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1990 Pro Set Jim Morrissey #754 – Does It Exist?

25 May

An interesting find in the March 1991 issues of Beckett Football Card Magazine. In their first listing for the 1990 Pro Set Final Update set, they show card #754 as Jim Morrissey. As many already know, that card belongs to Steve Tasker (which can also be found in two variations) of the Buffalo Bills. Interestingly, the card of Chicago Bears player fits correctly in Pro Set’s 1990 team order, right between a Buffalo Bills player (James Lofton #753) and a Cleveland Browns “player” (Jim Shofner CO #755). Since Beckett and other hobby publications received preliminary checklist info from the companies, it is safe to assume that they had originally planned on Morrissey’s inclusion.

Was this card produced? Has anyone seen a copy? What happened to cause the switch out to Tasker? My guess? It’s out there. Someone has an unfinished, blank back type of proof for this card. If anyone has any info or photos to add to this mystery, please reply in the comments.

1990 Action Packed All-Madden Team Roger Craig #32 Prototype or Withdrawn Variation?

2 May

Here’s a bizarre item I stumbled across a few years back. A set that for the most part I have zero interest in diving into, but like many other new entries into the market at the time, it’s a set prone to mistakes and likely preceded by a number of proof and prototype cards in it’s efforts to secure a license. And as many collectors already know, this often leads to new variations and oddities for the collection.

Card 32 in the base set is reserved for Ronnie Lott but either early on in the run or prior to production, a card of Roger Craig was issued as 32. Take a look at the pics below. Feel free to comment with any info on the source or history of the card.

Quick Look: 1991 Topps Desert Storm Norman Schwarzkopf “Smiling” Photo Variation

25 Apr

This card was only recently checked off my list after nearly 15 years of sporadic hunting for it. For an image of it even! For me, this niche corner of the hobby is like fishing: I find out about, learn about, hear whispers of a variation and I chase after it but I have no intention of keeping. This card is a perfect example. Easily in my top-10 most elusive Topps variations, I just don’t feel the need to own it despite the fact that it is an unbelievably scarce junk era item. One reason being is that it is a withdrawn card. Another is that it comes from the second series of a product that was already experiencing a drop in collectors/collecting activity after three (3!!) printings of series one (excluding the deluxe/tiffany factory set issues). And it is a drastic change from 1st to 2nd printing: the image, its tone and size of subject are very different from one another, something not seen very often in post-1960s Topps issues.

There are four other very short printed errors changed early in the second series set and three confirmed in the third series set. I will update with info as it comes in.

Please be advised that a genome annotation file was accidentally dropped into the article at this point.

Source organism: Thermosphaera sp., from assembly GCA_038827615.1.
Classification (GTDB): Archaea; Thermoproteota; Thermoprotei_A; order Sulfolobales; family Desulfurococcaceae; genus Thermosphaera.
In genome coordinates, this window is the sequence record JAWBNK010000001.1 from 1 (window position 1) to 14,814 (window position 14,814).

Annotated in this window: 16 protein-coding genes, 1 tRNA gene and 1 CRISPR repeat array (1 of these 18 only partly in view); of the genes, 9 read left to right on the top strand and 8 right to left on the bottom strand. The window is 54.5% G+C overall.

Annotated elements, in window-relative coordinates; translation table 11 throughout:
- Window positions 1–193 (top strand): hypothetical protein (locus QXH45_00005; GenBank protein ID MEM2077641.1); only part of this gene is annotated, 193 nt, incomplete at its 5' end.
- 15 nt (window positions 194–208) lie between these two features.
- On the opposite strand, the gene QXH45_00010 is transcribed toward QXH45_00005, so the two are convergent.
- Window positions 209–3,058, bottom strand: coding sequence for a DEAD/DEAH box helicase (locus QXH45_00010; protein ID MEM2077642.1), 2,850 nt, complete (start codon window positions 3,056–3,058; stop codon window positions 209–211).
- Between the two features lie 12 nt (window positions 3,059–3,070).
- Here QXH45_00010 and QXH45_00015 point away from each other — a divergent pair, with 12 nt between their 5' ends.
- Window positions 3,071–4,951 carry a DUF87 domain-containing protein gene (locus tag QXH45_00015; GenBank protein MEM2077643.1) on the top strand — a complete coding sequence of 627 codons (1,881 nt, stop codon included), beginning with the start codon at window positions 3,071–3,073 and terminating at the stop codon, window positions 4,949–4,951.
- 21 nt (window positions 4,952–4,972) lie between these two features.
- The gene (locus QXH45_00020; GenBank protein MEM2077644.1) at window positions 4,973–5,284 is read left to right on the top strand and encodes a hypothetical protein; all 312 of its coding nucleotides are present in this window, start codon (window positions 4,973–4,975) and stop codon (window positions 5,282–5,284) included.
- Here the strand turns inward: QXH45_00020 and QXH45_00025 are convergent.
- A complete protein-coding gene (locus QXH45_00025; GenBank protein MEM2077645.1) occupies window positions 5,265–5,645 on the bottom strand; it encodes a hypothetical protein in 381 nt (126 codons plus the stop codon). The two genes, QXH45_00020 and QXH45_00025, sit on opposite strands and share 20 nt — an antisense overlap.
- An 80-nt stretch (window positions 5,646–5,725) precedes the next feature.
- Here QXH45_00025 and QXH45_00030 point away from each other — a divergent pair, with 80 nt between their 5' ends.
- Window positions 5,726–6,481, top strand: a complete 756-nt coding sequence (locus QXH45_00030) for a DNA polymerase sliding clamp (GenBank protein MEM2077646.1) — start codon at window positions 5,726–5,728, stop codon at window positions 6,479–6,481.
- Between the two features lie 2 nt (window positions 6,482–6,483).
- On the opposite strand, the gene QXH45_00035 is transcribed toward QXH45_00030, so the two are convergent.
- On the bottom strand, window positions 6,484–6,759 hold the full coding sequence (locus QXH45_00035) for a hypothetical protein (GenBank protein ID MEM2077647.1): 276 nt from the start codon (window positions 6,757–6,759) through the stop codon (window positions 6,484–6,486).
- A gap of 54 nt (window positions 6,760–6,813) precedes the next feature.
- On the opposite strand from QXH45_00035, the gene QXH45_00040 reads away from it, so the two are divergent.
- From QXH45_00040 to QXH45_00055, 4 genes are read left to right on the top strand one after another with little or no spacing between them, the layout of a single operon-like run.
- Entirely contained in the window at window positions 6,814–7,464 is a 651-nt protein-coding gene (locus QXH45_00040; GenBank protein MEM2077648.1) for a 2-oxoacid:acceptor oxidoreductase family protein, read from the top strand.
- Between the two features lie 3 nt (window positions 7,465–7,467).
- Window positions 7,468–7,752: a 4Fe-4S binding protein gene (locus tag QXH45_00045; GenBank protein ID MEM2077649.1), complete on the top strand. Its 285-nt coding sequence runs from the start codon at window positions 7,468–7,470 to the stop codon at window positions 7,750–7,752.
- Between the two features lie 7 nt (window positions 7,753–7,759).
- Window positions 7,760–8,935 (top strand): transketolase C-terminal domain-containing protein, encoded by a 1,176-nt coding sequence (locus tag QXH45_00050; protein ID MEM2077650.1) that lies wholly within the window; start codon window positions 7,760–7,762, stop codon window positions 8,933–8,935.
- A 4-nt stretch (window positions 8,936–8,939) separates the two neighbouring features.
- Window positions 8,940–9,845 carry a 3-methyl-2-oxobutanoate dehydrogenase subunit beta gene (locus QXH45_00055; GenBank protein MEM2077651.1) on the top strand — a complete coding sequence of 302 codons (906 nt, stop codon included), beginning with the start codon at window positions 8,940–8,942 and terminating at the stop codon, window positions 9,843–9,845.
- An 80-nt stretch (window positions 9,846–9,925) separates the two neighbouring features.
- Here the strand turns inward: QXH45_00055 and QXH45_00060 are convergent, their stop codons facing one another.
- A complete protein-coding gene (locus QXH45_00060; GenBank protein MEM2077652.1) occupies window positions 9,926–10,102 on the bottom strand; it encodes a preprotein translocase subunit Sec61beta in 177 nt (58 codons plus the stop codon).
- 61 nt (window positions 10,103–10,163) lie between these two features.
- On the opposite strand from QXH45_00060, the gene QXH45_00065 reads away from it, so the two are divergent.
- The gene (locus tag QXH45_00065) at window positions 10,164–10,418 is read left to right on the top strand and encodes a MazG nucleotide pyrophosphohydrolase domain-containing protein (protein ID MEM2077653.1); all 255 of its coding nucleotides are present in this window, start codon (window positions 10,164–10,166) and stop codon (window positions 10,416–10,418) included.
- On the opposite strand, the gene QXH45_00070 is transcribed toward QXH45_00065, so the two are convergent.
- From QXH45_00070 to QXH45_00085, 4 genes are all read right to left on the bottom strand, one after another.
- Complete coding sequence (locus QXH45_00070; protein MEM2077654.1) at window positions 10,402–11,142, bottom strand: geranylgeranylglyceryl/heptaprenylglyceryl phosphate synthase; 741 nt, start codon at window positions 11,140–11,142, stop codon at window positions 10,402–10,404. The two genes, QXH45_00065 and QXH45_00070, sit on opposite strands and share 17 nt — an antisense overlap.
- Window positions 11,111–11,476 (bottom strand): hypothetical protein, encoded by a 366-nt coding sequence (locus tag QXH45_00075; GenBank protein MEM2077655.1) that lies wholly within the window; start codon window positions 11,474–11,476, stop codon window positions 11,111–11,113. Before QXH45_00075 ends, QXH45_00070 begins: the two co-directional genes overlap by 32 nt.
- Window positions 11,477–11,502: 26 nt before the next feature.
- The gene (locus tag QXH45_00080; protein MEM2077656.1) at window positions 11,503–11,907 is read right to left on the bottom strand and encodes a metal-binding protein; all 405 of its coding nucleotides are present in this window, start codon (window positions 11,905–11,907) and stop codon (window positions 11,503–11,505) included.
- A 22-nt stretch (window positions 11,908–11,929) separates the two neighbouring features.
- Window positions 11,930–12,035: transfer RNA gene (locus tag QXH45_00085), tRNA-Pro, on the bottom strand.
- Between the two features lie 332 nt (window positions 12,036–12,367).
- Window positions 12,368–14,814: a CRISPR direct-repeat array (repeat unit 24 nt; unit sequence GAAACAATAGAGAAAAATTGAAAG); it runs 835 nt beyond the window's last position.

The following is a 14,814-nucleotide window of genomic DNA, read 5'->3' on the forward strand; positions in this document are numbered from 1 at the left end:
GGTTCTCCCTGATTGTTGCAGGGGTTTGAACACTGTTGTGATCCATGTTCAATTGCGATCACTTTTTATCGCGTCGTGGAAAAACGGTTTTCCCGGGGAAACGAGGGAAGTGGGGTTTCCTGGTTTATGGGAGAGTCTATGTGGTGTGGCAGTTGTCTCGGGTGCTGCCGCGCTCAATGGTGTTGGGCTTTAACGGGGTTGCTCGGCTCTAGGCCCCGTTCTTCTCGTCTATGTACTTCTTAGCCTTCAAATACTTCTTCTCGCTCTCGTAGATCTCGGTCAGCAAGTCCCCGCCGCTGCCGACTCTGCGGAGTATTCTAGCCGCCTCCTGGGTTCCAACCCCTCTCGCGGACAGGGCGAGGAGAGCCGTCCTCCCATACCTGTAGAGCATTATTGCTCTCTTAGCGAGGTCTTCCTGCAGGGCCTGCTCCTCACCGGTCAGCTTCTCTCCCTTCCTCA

The Mysterious 1990 Topps Debut ‘X’ Cards

16 Oct

I’ve been meaning to post about this bizarre card for a couple years now but couldn’t locate the scans I saved. In fact, these images are the only I’ve ever seen and were poached from a message board in 2009. Since I am in the mood to do a little bit of detective work, I feel now is the time to shed some light on this very unusual card:

 

 

Not much is known about this card, in fact, I’ve yet to hear any mention of it since it was posted in the legendary Frank Thomas NNOF thread on the Collectors Universe boards.

Here is what we do know:

  • Pulled from a 20-set case of 1990 Topps Debut ’89 sets.
  • 1990 Topps Debut ’89 features 152 subjects.
  • Topps likes to print cards in multiples of 11 (33 Glossy All-Stars, 132 O-Pee-Chees, 792 base set, etc…)

Here is what I think:

152 subjects doesn’t work with Topps’ multiples of 11 sheet orientation, however, 154 does. This leads me to believe that on a single uncut 154 card sheet, you will find all 152 cards plus two of these “corner” cards. Obviously, the same formula can be applied to a theoretical 77 card sheet, but one X card per.

I believe that these cards were intended to be thrown out as printer’s waste but some, apparently very few, made their way into sets.

I do not believe that the X cards were intended to depict a player. Although I did not do the research, Topps claims that this set features every major league debut of the 1989 season, which would explain it’s unusual subject number (152) , which varied each of the subsequent years lending some truth to the claim.

What’s especially odd is that given Topps’ high production run during this era, those two “wasted” spots would seem like something of loss financially. Given how often Topps put advertisements and offer cards in products, why didn’t they use those spots for something useful? Food for thought.

Obviously, all of this could be simply explained with an image of an uncut sheet but until I get a hold of one, where’s the fun in that?

Cards you’ve never seen: 1990-91 Pro Set Edmonton Oilers Team Statistics

29 Jun

1990-91 Pro Set Hockey is a messy set. Many variations. Many uncorrected errors. Numerous printing flaws. My kind of set! Back in early 1991, Pro Set ran ads in a ton of magazines, showing a card that seems to have never seen production, Check out this ad, where Pro Set greets us in French, with a card no Oilers fan will ever own:

Why Pro Set chose this as the face of their new series is anyone’s guess. It was already approaching a year after the Oilers won the cup and much had happened since. A similar card was issued as part of the “team facts/logos” subset, but it went through a number of minor design changes before pack-out.